States would be unprepared for nuclear disasters resulting from natural or terrorist events, concluded researchers who surveyed health departments to assess their levels of readiness.
A survey of state health departments found substantial gaps in preparedness for a major radiation emergency, according to a report posted online by Disaster Medicine and Public Health Preparedness. The entire issue, devoted to nuclear preparedness, is open access.
According to the study, of the 38 states that responded to the survey, including 26 or the 31 states with nuclear power plants, the majority of states had a written radiation response plan and most plans include a detailed section for communication issues.
But most states had completed little to no planning for public health surveillance. Only Four states reported having enough resources for any of the epidemiologic functions associated with a radiation incident.
Only three states reported having enough resources to conduct population-based exposure monitoring. They'd be unable to collect, process and ship samples for and conduct radioactivity analyses of biological/clinical or environmental samples.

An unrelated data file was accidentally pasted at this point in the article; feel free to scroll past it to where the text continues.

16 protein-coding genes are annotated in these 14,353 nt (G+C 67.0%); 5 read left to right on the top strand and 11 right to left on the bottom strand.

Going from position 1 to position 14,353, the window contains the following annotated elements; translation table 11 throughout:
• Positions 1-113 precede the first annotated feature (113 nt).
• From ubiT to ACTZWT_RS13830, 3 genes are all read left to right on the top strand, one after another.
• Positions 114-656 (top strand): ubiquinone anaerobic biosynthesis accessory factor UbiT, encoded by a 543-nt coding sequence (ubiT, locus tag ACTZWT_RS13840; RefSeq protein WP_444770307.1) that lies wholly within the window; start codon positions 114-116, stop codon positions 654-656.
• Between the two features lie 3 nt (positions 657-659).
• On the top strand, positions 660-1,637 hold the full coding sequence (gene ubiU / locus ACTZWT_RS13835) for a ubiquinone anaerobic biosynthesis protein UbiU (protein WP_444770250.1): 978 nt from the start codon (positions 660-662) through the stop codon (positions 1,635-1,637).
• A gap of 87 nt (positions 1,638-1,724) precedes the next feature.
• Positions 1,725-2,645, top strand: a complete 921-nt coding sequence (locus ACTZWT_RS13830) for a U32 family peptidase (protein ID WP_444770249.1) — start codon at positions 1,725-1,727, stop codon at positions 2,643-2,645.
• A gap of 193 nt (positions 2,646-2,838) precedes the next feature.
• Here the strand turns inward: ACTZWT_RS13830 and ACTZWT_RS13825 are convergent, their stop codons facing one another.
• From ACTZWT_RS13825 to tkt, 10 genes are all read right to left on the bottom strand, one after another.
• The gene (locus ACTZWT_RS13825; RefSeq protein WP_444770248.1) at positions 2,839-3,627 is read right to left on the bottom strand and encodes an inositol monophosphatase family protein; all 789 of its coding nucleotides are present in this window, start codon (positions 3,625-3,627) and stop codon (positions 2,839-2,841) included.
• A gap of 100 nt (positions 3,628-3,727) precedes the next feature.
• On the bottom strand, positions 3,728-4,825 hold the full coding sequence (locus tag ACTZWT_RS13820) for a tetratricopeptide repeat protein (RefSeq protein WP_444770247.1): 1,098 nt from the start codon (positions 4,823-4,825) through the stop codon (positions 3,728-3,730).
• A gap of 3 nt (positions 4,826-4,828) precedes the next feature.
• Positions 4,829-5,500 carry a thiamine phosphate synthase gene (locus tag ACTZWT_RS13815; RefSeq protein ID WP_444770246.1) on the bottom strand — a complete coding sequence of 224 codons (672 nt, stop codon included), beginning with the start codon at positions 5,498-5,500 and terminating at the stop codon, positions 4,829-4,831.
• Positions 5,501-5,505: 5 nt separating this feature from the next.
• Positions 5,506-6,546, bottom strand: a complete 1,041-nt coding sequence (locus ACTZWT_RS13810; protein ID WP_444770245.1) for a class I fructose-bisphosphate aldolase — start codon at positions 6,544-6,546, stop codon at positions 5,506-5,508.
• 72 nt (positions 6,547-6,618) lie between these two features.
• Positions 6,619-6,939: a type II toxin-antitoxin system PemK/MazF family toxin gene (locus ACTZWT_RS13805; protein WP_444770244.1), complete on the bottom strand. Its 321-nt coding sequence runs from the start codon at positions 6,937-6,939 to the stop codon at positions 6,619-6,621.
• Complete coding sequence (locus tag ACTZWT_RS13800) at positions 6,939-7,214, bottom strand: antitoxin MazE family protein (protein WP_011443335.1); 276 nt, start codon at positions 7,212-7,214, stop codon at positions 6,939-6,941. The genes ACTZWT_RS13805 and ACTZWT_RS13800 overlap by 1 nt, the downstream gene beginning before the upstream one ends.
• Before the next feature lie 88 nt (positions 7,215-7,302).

Only four state health departments reported having sufficient resources to provide predictions on long-term health effects and medical consultations on radiation effects. Seven states reported sufficient resources for early detection of radiation contamination in first responders, and most reported insufficient resources for worker health/safety consultations, health alerts, potassium iodide plans, risk communication, and community relations.